Portrait: Leprosy patient


A medical first in Nigeria

Another eye operation? Ajbenjor is not looking forward to it. But if he doesn't do it, he will become blind and not be able to see his granddaughter grow up. She is the only one who comes to visit him in his isolation in the leprosy camp.

Damien Foundation, 25 years in Nigeria - Tuberculosis patients
Ajbenjor thinks he is 70 years old, though he is not sure. But he remembers the exact moment when he discovered he had leprosy. “It was in 1973. I saw the pigment spots on my stomach and hands and noticed that I could no longer feel any pain in my feet. I knew right away what it was.”

Ajbenjor left his native region in the Delta province and went to the ‘leprosy camp’ for treatment. Since then he has never returned to his region, even though he is no longer considered contagious and though his wife still lives at home. He is convinced that the disease will return if he goes home. Ajbenjor believes that he has got the disease because a witch has cursed him.

He also feels at home in the camp. Here he is just like everyone else and he is not stared at because of his deformed hands and feet. And now and then, his granddaughter comes to visit him and help him cook. He eagerly awaits each visit and he lives for these moments.

At the camp, he is in the good hands of renowned surgeon Doctor Amole. Five years ago, his neighbours alerted him to the fact that he was not closing his eyes when sleeping. That is when Doctor Amole decided to operate on him. “If we don't do anything, Ajbenjor's eyes could become inflamed and he could go blind”, says the doctor. Ajbenjor was the first patient on whom the doctor performed this surgery, making him the first man in Nigeria to receive this treatment, because Doctor Amole is the only surgeon in Nigeria capable of performing such operations. “We remove a muscle from the thigh and attach that to the muscle used for biting. So that now Ajbenjor can close his eyes by making a biting movement.”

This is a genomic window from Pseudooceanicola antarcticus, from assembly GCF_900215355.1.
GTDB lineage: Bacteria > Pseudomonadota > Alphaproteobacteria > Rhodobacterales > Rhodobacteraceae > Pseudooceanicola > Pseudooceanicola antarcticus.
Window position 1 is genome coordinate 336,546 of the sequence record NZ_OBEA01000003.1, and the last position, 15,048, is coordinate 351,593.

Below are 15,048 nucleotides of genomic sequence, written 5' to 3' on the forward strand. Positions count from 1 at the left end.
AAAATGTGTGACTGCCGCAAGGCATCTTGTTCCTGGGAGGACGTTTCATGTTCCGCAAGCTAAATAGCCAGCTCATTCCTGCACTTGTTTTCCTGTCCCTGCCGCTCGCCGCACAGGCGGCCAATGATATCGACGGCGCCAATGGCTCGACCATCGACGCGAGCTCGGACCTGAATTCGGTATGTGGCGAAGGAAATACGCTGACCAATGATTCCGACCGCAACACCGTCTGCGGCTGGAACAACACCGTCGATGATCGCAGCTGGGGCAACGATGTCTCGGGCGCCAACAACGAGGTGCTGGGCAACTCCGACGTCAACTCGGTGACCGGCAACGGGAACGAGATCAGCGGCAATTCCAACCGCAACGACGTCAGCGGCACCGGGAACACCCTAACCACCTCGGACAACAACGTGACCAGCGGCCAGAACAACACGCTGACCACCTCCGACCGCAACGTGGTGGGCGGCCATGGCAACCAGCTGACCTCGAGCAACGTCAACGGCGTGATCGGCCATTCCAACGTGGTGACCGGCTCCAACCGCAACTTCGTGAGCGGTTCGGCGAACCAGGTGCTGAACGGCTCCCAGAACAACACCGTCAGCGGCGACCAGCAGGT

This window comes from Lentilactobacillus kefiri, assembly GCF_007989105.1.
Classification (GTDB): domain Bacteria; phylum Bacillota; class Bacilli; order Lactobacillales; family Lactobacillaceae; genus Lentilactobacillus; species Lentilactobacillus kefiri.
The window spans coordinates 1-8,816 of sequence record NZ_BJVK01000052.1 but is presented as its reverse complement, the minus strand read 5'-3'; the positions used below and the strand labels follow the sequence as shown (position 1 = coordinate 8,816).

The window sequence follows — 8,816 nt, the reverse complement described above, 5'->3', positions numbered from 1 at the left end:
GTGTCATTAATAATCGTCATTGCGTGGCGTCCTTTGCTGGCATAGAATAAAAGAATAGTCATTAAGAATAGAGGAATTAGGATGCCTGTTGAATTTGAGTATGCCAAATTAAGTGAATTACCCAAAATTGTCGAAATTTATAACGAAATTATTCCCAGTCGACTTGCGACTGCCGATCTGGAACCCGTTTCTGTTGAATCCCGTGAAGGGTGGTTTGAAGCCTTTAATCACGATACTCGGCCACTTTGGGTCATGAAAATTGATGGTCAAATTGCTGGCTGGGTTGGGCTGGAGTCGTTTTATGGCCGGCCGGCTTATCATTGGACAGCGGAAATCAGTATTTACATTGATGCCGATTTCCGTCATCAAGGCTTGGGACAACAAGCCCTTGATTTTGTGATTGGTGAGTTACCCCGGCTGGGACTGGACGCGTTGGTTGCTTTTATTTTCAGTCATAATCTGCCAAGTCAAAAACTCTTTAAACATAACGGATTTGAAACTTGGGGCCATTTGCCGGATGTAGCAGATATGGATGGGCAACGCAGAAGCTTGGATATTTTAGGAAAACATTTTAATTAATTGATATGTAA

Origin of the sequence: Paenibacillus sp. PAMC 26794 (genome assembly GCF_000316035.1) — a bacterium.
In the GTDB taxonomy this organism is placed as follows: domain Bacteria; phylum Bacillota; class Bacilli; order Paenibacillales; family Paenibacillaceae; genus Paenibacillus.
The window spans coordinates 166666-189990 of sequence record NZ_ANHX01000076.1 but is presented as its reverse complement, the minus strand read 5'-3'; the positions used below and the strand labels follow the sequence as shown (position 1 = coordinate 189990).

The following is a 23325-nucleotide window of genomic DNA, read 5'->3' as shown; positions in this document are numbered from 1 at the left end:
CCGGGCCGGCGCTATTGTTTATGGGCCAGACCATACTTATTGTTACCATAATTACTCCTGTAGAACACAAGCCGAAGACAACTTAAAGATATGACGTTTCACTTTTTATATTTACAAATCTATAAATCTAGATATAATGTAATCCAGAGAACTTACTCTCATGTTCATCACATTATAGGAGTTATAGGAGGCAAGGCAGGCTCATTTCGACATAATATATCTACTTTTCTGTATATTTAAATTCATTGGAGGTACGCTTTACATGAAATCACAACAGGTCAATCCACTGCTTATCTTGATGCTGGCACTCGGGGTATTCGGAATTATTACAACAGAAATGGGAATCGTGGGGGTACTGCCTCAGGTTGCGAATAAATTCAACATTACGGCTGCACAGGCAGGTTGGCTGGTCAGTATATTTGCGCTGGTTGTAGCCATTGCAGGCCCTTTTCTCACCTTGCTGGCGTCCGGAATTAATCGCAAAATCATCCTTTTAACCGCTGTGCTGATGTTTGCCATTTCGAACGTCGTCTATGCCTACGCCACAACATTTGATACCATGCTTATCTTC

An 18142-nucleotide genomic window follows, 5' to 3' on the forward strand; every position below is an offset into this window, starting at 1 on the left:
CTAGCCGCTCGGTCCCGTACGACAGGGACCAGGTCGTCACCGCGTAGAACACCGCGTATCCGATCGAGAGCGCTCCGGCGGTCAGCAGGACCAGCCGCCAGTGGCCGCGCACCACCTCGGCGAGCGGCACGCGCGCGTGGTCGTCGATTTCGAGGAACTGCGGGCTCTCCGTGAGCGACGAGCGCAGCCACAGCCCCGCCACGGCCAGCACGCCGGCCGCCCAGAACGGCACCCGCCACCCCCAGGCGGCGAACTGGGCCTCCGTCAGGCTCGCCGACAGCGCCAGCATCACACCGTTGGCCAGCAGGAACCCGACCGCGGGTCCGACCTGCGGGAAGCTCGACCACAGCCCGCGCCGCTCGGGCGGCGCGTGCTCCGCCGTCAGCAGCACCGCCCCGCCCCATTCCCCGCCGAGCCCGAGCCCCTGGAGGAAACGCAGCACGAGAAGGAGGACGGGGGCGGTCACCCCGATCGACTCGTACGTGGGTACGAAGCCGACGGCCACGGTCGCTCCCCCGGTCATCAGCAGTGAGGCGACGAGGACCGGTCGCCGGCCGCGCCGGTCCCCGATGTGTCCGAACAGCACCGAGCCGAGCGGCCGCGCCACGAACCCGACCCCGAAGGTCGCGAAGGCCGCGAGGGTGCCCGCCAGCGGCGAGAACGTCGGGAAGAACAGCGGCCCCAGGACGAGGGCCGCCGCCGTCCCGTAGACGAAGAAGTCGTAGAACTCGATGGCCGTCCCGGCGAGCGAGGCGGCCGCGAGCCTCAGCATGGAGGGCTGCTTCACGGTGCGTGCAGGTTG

Ajbenjor believes that the power of Christ has helped him. Although he also has faith in Doctor Amole, who will soon be operating on his second eye. He is not really looking forward to this, but he doesn’t want to go blind. Otherwise he will lose the most precious thing in his life: the chance to watch his granddaughter grow up.

TEKST: Wendy Huyghe
PHOTOS: Tim Dirven @ T.Dirven voor Damiaanactie


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